“All children are artists,” Pablo Picasso famously said. “The problem is how to remain an artist once he grows up.” This is a problem that nearly all of us tackle as photographers. How do we stay passionate and creative in what we do?
My office in San Francisco was on Union Street, and my mail carrier was a sweet-tempered guy named Randy. One day, Randy poked his head into my office doorway and handed me a package of 35 mm color slides, returned from a client. I thanked Randy and told him that, in the future, if I wasn’t around, he could just leave a package by my office door.
One morning you wake up, and it’s facing you. Everything you took for granted and that made your life comfortable is suddenly gone. Probably forever. Welcome to the economy of fear.
Your formerly cozy job, which once brought you a new batch of creative challenges every day, now brings you a daily dose of doubt and uncertainty. From photo editors who are not sure how long they will keep their jobs, to staff newspaper photojournalists who could be shooting their last images, everyone is living in fear.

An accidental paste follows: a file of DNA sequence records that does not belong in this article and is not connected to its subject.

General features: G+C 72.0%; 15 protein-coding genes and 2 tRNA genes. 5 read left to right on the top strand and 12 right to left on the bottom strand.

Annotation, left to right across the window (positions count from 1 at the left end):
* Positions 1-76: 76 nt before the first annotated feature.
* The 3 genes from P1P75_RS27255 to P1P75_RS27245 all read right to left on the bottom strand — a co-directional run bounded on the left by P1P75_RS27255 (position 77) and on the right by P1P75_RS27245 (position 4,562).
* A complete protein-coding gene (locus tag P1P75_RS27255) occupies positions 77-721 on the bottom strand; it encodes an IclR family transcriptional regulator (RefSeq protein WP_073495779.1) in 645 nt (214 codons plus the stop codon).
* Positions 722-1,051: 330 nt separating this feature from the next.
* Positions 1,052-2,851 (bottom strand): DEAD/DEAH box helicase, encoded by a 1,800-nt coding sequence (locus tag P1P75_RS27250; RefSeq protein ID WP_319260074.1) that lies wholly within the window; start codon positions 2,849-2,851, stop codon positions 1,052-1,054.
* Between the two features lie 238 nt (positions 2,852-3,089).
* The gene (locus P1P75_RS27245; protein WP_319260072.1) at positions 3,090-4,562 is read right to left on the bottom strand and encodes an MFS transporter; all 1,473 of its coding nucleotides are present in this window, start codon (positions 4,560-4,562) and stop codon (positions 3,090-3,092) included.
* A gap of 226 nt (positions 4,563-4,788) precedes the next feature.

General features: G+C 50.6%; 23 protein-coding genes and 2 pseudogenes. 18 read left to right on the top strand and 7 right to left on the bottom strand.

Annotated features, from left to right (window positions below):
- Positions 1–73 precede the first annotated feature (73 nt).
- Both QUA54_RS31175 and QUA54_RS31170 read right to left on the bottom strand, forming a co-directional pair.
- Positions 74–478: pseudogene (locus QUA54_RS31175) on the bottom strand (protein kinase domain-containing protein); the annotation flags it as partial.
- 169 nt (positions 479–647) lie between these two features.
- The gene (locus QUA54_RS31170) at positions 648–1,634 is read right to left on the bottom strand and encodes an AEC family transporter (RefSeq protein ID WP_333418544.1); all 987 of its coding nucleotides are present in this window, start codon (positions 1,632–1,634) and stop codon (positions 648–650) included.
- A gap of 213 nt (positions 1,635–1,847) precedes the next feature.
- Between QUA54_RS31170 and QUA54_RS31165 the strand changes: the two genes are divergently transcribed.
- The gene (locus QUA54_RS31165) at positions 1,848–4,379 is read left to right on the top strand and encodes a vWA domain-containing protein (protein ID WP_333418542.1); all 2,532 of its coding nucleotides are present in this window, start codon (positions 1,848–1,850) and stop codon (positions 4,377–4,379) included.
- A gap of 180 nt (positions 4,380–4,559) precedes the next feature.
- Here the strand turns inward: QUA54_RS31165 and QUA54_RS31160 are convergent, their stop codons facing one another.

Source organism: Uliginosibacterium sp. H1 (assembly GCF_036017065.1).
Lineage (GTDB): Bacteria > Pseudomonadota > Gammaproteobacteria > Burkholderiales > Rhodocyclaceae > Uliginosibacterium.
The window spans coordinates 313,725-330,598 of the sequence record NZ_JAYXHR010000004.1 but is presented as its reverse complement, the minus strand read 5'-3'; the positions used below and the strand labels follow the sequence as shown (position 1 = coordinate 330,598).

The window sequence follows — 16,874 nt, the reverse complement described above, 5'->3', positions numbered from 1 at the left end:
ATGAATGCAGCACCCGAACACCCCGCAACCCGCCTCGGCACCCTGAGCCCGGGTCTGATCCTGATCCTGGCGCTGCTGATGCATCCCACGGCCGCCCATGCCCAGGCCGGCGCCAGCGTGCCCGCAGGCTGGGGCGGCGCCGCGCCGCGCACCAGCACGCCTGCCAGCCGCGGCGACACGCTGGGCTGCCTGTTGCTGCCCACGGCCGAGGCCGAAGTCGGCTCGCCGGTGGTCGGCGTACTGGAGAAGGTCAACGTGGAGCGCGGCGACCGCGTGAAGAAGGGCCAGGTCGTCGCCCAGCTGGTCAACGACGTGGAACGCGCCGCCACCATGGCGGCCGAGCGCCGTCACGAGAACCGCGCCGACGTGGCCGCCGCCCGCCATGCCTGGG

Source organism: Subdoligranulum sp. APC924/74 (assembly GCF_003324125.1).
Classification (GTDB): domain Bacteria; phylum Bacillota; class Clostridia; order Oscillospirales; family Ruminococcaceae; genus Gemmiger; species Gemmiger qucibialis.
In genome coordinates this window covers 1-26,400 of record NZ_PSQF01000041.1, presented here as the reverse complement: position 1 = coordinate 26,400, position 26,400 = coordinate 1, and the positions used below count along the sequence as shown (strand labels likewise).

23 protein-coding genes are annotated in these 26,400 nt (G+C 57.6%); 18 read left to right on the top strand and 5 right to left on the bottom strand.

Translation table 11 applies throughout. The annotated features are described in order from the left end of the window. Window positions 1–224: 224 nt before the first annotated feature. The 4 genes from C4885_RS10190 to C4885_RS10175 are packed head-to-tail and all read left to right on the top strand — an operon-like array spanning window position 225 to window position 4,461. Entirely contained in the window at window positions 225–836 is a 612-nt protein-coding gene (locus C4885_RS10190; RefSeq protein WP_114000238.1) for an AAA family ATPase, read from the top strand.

Back in the film days, we used to make photo montages using a slide duplicator to copy multiple images onto one frame of film. It worked pretty well; even color masters like Pete Turner were creating images this way.
In this part of our video series on Google Analytics, I answer some of the questions I have received from Black Star Rising readers. (You can find the previous posts in this series here.)